Spacehopper. If you have not heard about it, it is time to feed your inner space geek.
Starhopper completed tethered hop. All systems green. https://t.co/0m5Bm5slD2
— Elon Musk (@elonmusk) 4 april 2019
Elon Musk from SpaceX has never been hesitant to speak about his goals for starting his space launch company early in the 2000’s: the colonisation of Mars and making humanity an interplanetary species.
This probably contrasts somewhat with your more humble life-goals, like world peace and an end to hunger, but it is neat that at least some billionaires spend their money on existentially more important issues like preventing humanity goes the way of the dinosaurs, which, as far as scientist have checked, did not invest in a space program or a dinosaur presence on other planets, and are now extinct.
SpaceX has been promising an interplanetary reusable spaceship for several years now and behind the scenes they have been working on a powerful rocket engine ‘raptor’ for the better part of a decade. With the engines now ready, SpaceX has started testing the upper stage of their rocket vehicle, which is the part that will actually reach orbit.
On paper it is an impressive piece of kit, able to throw and land 100mton on the Martian surface after a trip of 400 Million Kilometers through interplanetary space. The intermediate term goal is to learn to live of the land, create propellant from the Martian air and return to Earth to do it again. These are essential capabilities SpaceX has to develop before colonists can apply to invade Mars. The NASA Space Launch System (SLS) can launch about the same mass into orbit, but cannot be refueled, cannot be reused and cannot land payloads.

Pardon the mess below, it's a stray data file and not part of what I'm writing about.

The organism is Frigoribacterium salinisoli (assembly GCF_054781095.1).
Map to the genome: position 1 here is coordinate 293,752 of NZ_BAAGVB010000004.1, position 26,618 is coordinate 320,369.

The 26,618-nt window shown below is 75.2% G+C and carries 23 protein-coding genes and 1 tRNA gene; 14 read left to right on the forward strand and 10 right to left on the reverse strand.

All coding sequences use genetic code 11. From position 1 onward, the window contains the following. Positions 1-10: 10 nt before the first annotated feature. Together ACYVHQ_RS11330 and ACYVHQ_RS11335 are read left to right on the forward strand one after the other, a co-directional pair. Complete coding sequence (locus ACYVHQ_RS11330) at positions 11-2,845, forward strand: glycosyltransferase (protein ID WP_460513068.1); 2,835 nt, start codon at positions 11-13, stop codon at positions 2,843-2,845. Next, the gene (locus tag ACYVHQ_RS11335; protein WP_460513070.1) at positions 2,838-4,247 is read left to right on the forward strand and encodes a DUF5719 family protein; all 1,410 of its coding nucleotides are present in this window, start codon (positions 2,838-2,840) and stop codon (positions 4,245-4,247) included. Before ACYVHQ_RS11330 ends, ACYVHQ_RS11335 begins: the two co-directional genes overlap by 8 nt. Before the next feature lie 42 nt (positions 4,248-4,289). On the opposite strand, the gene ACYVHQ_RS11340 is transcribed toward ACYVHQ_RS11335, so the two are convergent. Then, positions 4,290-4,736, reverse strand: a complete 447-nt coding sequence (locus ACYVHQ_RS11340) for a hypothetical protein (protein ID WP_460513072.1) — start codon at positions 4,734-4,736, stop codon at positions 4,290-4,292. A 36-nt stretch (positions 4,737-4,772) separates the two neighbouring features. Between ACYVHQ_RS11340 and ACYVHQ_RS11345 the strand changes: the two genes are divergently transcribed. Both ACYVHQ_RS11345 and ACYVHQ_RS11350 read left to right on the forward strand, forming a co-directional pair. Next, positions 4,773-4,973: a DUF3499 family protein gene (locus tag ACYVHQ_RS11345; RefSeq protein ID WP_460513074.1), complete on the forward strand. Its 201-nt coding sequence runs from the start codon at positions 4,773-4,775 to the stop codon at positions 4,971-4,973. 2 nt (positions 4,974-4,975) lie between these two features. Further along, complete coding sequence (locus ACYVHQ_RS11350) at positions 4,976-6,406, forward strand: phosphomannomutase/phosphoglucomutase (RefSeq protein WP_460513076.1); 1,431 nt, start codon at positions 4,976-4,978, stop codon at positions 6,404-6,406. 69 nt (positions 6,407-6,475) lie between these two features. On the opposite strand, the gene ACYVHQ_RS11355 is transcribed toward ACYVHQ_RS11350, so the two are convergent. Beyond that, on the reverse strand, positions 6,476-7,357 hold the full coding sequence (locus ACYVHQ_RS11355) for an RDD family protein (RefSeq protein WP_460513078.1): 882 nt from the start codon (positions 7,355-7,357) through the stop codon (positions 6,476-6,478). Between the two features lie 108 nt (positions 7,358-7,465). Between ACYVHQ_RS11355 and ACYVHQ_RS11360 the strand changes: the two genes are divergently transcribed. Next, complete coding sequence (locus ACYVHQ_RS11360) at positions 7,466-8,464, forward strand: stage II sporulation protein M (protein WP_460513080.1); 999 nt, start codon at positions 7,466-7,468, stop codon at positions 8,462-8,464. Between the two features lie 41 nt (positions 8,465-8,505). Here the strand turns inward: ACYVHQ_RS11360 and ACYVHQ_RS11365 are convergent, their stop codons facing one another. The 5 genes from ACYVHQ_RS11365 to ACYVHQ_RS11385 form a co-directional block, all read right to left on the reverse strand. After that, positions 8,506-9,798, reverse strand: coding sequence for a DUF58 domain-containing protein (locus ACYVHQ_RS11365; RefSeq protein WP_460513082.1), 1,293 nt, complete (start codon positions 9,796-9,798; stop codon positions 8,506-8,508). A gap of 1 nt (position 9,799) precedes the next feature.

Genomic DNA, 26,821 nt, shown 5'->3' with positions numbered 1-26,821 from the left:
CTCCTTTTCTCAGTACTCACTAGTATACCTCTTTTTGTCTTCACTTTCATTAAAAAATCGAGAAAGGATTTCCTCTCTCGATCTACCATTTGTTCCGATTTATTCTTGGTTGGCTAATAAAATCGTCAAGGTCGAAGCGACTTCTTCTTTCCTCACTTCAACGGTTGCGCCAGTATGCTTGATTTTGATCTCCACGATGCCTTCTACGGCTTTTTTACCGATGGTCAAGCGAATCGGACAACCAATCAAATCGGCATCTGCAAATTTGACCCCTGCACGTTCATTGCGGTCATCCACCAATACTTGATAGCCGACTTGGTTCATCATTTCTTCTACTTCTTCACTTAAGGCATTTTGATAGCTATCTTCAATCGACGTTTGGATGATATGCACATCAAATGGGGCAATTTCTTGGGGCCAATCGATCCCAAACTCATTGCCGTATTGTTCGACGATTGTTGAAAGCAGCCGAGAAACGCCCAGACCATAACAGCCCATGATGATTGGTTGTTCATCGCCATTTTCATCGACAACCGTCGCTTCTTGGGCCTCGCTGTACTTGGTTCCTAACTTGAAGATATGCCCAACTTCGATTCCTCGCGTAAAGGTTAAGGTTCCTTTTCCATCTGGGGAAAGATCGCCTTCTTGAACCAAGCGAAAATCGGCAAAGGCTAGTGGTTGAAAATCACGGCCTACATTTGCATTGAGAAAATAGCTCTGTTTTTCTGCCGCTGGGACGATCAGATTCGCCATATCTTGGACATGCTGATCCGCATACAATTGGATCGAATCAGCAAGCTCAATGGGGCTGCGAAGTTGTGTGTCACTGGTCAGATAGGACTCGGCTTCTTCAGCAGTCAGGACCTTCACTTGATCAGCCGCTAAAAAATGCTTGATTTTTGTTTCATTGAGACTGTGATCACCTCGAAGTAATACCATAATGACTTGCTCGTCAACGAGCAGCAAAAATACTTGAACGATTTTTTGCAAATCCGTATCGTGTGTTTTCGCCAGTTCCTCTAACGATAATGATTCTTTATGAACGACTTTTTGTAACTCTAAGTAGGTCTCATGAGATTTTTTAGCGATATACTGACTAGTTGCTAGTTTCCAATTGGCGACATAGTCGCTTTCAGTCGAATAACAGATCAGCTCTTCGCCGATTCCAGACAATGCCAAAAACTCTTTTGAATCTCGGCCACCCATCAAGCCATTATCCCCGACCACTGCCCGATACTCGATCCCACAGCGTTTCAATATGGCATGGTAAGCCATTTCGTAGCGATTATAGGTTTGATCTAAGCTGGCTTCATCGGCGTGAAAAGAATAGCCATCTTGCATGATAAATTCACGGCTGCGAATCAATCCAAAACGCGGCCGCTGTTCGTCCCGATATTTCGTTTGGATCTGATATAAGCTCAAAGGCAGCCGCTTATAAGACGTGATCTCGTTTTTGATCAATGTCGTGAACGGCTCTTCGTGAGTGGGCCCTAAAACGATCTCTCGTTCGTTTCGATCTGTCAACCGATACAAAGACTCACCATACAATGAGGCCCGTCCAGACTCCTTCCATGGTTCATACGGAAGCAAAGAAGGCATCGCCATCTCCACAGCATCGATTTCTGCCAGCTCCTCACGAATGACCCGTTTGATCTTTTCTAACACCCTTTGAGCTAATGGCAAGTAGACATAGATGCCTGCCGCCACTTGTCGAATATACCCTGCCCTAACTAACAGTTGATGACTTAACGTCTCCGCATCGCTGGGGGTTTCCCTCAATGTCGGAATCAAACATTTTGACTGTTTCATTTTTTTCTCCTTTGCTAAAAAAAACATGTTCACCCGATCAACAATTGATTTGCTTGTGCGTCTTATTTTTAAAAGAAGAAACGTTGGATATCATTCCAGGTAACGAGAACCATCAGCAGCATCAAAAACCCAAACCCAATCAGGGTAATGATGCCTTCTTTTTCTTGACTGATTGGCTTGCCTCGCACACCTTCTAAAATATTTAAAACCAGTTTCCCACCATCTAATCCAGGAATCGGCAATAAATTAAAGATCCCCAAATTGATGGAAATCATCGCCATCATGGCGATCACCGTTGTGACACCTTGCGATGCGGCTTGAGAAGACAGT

Lately, some doubt has even been publicly raised by NASA administrator Bridenstine that NASA contractor Boeing can even successfully complete its rocket given that it has repeatedly delayed its first flight with several years. While the SLS should have flown in 2017 then 2018 and at the latest 2019, Boeing has demanded to delay the flight to 2020 (and possibly 2021). In a thinly veiled attempt to publicly shame Boeing into action, Bridenstine said that NASA should be able to keep its schedules, and is open to seeking for alternative commercial options if subcontractors could not adhere to their delayed timelines. After some muttering by the political support system for SLS, it is clear that Boeing understood the message and has vowed to make an effort to make the 2020 deadline.
In contrast, the SpaceX hopper tests should have demonstrated hovering and landing capability before the end of the summer and a first orbital flight is planned for next year. The fact that SpaceX is able to do this in such a short timeframe is a testament to their ability to rapidly iterate and learn from past mistakes and improve on successes. SpaceX is also in a hurry because they are a commercial entity and need to turn a profit, which is not the case for SLS. This means they actually need to fly their vehicle ASAP.
While MARS is the ultimate destination (and from there the rest of the solar system), SpaceX desires to flex its muscles by delivering payload to the Moon and potentially even deliver high-value cargo or passengers to the other side of the Earth via a suborbital trajectory. Such trips would require only half an hour, dramatically shortening intercontinental travel.
Surprisingly, it is the latter scenario (and not the MARS-thing) which has become the more exotic project. This is because US VP Pence has recently announced a return to the Lunar surface by 2024 (and we have the technology to do this), while antipodal rocket flights flirt with our disbelief about such a transportation system being an economically viable idea.
To doubters, I would say: SpaceX would have built the BFR project anyway, with proceeds from other profitable launches such as Falcon and Falcon Heavy, even in the absence of a clear economic rationale to outside observers. We are dealing with a founder with a philanthropic goal. Philanthropic means ‘man’-loving. And what better way to show your love to humanity, than to give it a credible way to survive any natural catastrophe.